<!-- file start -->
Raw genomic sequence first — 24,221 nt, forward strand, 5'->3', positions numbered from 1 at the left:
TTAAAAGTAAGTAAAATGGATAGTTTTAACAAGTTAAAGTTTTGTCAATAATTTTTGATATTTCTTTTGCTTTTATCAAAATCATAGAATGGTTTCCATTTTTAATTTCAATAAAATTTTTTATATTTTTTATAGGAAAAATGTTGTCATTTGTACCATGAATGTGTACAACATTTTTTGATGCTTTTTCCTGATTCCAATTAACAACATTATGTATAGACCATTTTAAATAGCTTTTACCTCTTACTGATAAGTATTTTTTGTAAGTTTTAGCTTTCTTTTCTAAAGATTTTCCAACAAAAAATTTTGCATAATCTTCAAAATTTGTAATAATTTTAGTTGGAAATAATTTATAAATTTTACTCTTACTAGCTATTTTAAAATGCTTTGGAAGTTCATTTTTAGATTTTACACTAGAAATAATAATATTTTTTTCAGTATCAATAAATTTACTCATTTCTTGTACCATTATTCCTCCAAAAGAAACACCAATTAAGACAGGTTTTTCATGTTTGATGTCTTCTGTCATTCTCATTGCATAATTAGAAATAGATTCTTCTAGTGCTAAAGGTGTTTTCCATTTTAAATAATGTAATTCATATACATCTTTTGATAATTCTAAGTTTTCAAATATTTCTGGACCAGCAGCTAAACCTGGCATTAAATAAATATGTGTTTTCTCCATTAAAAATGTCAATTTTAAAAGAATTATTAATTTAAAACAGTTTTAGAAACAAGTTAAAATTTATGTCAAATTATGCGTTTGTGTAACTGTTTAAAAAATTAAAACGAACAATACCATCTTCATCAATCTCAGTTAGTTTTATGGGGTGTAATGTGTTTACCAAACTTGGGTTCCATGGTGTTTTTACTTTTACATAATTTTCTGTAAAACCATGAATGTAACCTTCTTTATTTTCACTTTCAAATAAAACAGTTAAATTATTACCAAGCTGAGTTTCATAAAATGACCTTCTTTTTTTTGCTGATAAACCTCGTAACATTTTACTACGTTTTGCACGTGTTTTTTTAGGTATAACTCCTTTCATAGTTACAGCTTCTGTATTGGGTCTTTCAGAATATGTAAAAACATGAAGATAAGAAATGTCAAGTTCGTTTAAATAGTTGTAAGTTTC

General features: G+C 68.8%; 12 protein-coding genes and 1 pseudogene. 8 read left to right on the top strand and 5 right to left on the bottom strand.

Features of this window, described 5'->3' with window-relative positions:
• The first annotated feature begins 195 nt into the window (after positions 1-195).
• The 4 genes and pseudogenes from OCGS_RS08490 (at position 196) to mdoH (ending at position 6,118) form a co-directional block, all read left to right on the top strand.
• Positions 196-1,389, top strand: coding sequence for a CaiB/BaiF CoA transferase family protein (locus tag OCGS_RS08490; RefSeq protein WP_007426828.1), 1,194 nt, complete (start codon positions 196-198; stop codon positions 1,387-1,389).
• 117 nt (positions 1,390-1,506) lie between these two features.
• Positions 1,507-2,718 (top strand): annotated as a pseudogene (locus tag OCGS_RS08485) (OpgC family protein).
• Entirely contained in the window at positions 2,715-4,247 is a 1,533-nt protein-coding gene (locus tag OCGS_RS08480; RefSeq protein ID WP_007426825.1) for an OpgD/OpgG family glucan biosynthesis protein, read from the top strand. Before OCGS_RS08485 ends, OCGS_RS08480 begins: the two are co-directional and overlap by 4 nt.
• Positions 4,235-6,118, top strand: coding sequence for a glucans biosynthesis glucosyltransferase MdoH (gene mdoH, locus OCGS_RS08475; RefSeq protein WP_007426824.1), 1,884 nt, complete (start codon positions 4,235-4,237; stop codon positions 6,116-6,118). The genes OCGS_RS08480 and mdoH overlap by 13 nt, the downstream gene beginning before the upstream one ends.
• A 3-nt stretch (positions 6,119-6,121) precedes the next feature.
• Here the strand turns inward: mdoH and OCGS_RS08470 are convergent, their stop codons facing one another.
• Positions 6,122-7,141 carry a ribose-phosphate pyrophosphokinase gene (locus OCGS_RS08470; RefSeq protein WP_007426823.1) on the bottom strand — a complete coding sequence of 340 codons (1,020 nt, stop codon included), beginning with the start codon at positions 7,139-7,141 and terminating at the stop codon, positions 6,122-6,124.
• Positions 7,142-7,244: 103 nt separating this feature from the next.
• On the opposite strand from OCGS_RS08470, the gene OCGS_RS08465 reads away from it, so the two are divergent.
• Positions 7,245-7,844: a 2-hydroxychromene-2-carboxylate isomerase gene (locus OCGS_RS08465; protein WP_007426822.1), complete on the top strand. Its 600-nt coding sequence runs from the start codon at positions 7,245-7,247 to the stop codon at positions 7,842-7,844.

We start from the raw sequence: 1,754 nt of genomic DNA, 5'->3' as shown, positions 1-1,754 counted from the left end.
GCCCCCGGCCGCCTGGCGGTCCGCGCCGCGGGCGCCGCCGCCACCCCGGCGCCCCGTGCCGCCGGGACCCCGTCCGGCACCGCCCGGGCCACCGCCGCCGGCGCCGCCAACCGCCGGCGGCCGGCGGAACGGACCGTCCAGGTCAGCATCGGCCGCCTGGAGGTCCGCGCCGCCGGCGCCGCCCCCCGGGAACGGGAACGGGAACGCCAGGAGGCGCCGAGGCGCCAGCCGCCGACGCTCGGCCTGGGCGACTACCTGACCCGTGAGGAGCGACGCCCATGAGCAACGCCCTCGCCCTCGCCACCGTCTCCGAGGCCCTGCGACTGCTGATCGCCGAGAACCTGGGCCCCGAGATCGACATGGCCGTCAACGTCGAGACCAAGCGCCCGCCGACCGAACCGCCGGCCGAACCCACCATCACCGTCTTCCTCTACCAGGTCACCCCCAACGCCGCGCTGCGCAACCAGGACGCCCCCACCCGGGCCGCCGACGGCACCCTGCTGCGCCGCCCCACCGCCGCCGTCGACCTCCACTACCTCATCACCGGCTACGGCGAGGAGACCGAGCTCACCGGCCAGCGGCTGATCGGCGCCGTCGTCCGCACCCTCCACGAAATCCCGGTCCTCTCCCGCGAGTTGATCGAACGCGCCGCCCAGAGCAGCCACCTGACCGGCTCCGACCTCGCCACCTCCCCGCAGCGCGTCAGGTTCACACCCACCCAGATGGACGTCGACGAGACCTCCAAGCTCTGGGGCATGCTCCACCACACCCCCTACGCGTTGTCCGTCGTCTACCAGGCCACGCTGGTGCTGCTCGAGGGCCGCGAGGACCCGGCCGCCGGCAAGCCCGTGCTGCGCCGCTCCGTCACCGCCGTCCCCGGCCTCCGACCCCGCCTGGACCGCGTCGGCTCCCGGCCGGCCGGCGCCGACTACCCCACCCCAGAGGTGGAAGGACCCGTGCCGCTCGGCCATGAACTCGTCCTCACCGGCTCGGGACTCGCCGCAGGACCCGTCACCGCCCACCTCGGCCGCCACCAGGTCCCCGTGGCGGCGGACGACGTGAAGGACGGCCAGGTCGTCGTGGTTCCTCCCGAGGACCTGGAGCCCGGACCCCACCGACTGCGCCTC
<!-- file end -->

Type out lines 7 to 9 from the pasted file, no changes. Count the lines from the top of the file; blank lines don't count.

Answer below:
• Positions 196-1,389, top strand: coding sequence for a CaiB/BaiF CoA transferase family protein (locus tag OCGS_RS08490; RefSeq protein WP_007426828.1), 1,194 nt, complete (start codon positions 196-198; stop codon positions 1,387-1,389).
• 117 nt (positions 1,390-1,506) lie between these two features.
• Positions 1,507-2,718 (top strand): annotated as a pseudogene (locus tag OCGS_RS08485) (OpgC family protein).